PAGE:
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Your Day Job

Austin Kleon talks about it in his book “How to Steal Like an Artist,” Elizabeth Gilbert has a chapter about it in her book “The Big Magic,” Hugh MacLeod explains it with a beautiful example in his book “How to Be Creative.”

Basically, the message is the same.

It will take time for your art to make you enough money so that you can live off it. In the meantime, you need a day job.

“A day job is which pays you well enough and doesn’t rob you off the all energy so that you can’t even create. It gives you connection to the world and a routine. A day job puts you in the path of other human beings. Learn from them, steal from them.” – Austin Kleon

Hugh Macleod has Sex and Cash theory.

“The creative person basically has two kind of jobs, one is the sexy, creative kind. Second is the kind that pays the bill. One year John Travolta will be in an ultra-hip flick like Pulp Fiction (“Sex”), the next he will be in some dumb spy thriller (“Cash”).

Soon you accept it, I mean really accept this, for some reason your career start moving ahead faster. I don’t know why this happens. It’s the people who refuse to clean their lives this way – who just want to start Day one by quitting current crappy day job and moving straight on over to best-selling author … well they never make it.” – Hugh Macleod

Elizabeth Gilbert takes it one step further.

“I have always felt like this is so cruel to your work – to demand a regular paycheck from it, as if creativity were a government job, or a trust fund. If you can manage to live comfortably off your inspiration forever, that’s fantastic. That’s everyone’s dream, right? But don’t let that dream turn into a nightmare. Financial demands can put so much pressure on the delicacies and vagaries of inspiration. You must be smart about providing for yourself. To claim that you are too creative to think about financial questions is to infantilize yourself – and I be you not to infantilize yourself, because it’s demeaning to your soul. (While it is lovely to be childlike in your pursuit of creativity, in other words, it’s dangerous to be childish.)”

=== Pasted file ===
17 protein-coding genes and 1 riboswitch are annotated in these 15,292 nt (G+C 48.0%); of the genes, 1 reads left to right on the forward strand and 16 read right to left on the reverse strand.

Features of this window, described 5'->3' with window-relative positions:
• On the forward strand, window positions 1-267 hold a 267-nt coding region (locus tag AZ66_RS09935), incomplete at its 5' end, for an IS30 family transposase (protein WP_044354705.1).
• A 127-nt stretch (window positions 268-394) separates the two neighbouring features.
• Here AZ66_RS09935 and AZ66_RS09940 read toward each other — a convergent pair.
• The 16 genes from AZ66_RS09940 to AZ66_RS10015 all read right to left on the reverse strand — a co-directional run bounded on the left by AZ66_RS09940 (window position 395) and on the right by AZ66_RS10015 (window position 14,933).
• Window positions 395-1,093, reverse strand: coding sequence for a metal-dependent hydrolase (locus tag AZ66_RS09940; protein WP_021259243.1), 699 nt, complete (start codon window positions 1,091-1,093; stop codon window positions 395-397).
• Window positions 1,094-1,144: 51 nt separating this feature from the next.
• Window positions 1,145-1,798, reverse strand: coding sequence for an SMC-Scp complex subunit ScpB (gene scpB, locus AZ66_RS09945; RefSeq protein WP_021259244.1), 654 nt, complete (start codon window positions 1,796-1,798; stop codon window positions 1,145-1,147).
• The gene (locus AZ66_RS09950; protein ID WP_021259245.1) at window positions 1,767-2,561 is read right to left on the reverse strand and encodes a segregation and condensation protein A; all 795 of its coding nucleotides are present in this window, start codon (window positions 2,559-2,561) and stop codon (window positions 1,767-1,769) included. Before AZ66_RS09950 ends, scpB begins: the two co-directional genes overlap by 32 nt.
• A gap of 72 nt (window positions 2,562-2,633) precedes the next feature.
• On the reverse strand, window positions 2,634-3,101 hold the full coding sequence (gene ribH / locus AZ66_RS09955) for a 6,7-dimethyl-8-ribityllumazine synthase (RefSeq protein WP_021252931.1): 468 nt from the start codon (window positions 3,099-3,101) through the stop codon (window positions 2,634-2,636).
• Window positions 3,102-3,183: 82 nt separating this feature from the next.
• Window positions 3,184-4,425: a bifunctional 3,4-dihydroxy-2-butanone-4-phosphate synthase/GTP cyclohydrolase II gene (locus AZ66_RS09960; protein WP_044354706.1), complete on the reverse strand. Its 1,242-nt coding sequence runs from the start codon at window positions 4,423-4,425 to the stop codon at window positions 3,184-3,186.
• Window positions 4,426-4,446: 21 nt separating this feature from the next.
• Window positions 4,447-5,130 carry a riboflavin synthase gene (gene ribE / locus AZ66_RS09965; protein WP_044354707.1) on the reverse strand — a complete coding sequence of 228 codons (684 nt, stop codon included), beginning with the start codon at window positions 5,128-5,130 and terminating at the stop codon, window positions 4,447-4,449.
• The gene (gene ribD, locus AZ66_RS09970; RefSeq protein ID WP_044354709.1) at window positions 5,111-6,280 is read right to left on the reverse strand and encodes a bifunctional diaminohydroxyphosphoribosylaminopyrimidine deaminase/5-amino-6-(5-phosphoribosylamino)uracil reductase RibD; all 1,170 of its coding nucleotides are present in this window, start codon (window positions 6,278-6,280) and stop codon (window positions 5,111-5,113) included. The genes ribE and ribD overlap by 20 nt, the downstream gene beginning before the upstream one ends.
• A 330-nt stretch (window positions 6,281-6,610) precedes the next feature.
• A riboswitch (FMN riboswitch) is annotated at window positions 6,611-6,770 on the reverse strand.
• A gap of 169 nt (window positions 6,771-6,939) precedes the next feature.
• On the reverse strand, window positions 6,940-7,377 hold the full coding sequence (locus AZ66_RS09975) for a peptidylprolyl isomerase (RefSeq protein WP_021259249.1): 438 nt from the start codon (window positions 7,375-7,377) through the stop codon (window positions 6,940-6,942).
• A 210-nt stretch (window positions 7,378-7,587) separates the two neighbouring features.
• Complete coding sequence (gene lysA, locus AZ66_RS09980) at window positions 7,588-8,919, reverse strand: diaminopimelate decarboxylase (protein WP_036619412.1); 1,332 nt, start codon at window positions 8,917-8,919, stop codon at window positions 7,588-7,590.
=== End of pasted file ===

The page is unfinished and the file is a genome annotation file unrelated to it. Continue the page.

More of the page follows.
Many creative souls murder their creativity by making it their prime source of living too soon.

Many artists go broke or crazy because they have this idea that they can’t create unless they dedicate themselves exclusively to their creativity.

And when they can’t pay their bills and they have to take a “job” they descend into resentment, anxiety, and aversion to art. That is when they say goodbye to creativity forever living a life of resentment

Elizabeth Gilbert kept her day jobs until her fourth book got published, way after the insane success of Eat Pray and Love.

J. K. Rowling worked when she was an impoverished single mother while writing the Harry Potter series.

Toni Morrison used to get up at five o’clock in the morning in order to work on her novels before going off to her work in the publishing industry.

I had to wait till my financial responsibilities were over and I had access to my superannuation before I took the plunge into my creative life.

What you can do is to find a job that can pay you well enough to pay your bills and leave you with enough time and energy to invest in your creative pursuits.

You can also look for a job that can teach you certain skills you need towards your creative endeavors.

A library job can teach you how to do research, graphic design job can teach you how to make your website look pretty and copywriting job can teach you how to sell things with words.

The worst thing a day job does is take time away from you, but it makes up for that by giving you a daily routine in which you can schedule a regular time for your creative pursuits.

Figure out what time you can carve out, what time you can and stick to your routine. Establishing and keeping a routine can be even more important than having a lot of time.


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